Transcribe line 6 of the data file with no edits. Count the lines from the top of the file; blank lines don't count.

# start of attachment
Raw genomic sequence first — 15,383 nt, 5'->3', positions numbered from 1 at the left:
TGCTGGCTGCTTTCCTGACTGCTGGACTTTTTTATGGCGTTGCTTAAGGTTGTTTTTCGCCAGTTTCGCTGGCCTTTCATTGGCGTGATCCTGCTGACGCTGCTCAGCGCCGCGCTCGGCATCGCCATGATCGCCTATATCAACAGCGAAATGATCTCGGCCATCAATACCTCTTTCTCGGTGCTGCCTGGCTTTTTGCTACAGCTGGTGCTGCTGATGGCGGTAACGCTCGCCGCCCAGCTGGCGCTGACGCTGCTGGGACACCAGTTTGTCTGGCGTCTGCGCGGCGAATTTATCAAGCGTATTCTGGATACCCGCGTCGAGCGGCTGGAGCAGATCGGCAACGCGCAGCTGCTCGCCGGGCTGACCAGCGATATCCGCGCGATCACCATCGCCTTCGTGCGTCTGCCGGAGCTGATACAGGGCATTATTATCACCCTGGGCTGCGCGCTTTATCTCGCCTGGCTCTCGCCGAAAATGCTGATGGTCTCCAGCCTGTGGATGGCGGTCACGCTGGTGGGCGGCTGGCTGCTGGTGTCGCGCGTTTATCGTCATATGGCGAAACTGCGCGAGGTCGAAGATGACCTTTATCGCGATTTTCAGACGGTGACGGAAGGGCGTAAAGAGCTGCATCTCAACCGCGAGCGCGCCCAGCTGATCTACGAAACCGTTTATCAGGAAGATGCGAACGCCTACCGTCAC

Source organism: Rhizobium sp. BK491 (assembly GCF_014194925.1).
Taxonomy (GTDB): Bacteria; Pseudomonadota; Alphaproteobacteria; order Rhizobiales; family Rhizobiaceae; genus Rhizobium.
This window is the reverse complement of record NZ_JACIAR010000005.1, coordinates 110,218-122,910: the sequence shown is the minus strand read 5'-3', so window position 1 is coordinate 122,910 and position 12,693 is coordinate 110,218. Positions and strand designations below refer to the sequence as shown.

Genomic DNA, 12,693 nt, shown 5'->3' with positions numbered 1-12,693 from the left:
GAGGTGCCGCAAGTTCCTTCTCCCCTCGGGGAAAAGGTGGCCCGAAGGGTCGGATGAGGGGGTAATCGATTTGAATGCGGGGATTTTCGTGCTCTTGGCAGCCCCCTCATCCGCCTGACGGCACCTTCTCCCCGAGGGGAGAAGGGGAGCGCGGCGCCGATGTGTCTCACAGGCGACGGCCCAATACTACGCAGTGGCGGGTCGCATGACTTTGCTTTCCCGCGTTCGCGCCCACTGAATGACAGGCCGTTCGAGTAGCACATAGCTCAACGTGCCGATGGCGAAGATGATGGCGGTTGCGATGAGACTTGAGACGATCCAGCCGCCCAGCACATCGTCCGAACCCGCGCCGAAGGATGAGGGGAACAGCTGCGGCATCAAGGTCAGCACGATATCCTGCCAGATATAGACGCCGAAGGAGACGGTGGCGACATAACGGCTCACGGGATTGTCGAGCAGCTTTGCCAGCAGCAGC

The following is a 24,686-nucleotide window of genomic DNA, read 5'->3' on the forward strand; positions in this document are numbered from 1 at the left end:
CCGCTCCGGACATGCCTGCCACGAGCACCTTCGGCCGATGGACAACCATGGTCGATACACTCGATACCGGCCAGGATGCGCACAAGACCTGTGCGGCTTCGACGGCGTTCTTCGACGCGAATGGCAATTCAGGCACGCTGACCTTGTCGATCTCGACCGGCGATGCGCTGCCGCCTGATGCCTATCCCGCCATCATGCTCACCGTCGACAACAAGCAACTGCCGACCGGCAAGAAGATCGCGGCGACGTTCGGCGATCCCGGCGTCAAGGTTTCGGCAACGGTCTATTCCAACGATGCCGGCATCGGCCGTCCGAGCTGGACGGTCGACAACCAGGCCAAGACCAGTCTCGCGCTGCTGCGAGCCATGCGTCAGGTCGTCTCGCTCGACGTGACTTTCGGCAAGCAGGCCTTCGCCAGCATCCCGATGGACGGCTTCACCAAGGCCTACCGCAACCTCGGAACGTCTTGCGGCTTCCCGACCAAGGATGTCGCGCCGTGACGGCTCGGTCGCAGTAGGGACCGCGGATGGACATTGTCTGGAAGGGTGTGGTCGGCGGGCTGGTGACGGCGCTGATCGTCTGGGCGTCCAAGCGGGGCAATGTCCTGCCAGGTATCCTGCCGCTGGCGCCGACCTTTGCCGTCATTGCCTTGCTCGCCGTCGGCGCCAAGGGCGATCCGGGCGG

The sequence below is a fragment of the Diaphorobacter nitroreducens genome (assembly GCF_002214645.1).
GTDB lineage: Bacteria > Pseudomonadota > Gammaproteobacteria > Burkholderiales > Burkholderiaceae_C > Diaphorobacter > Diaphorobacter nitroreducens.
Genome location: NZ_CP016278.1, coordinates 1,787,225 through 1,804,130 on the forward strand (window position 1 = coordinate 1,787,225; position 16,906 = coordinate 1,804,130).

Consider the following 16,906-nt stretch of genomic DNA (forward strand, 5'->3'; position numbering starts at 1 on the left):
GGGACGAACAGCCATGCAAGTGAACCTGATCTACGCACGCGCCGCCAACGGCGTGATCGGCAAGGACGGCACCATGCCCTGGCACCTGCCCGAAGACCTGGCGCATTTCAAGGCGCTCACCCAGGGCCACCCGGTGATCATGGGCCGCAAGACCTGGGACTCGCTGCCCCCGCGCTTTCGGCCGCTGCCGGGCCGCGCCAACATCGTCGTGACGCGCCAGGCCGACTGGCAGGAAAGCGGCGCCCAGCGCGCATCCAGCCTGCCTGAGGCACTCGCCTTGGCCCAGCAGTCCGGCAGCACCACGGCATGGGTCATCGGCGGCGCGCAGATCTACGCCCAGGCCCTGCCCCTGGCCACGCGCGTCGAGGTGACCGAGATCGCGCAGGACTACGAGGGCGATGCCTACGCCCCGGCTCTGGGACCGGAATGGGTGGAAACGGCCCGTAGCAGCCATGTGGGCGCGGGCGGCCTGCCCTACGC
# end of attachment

Genomic DNA, 12,693 nt, shown 5'->3' with positions numbered 1-12,693 from the left: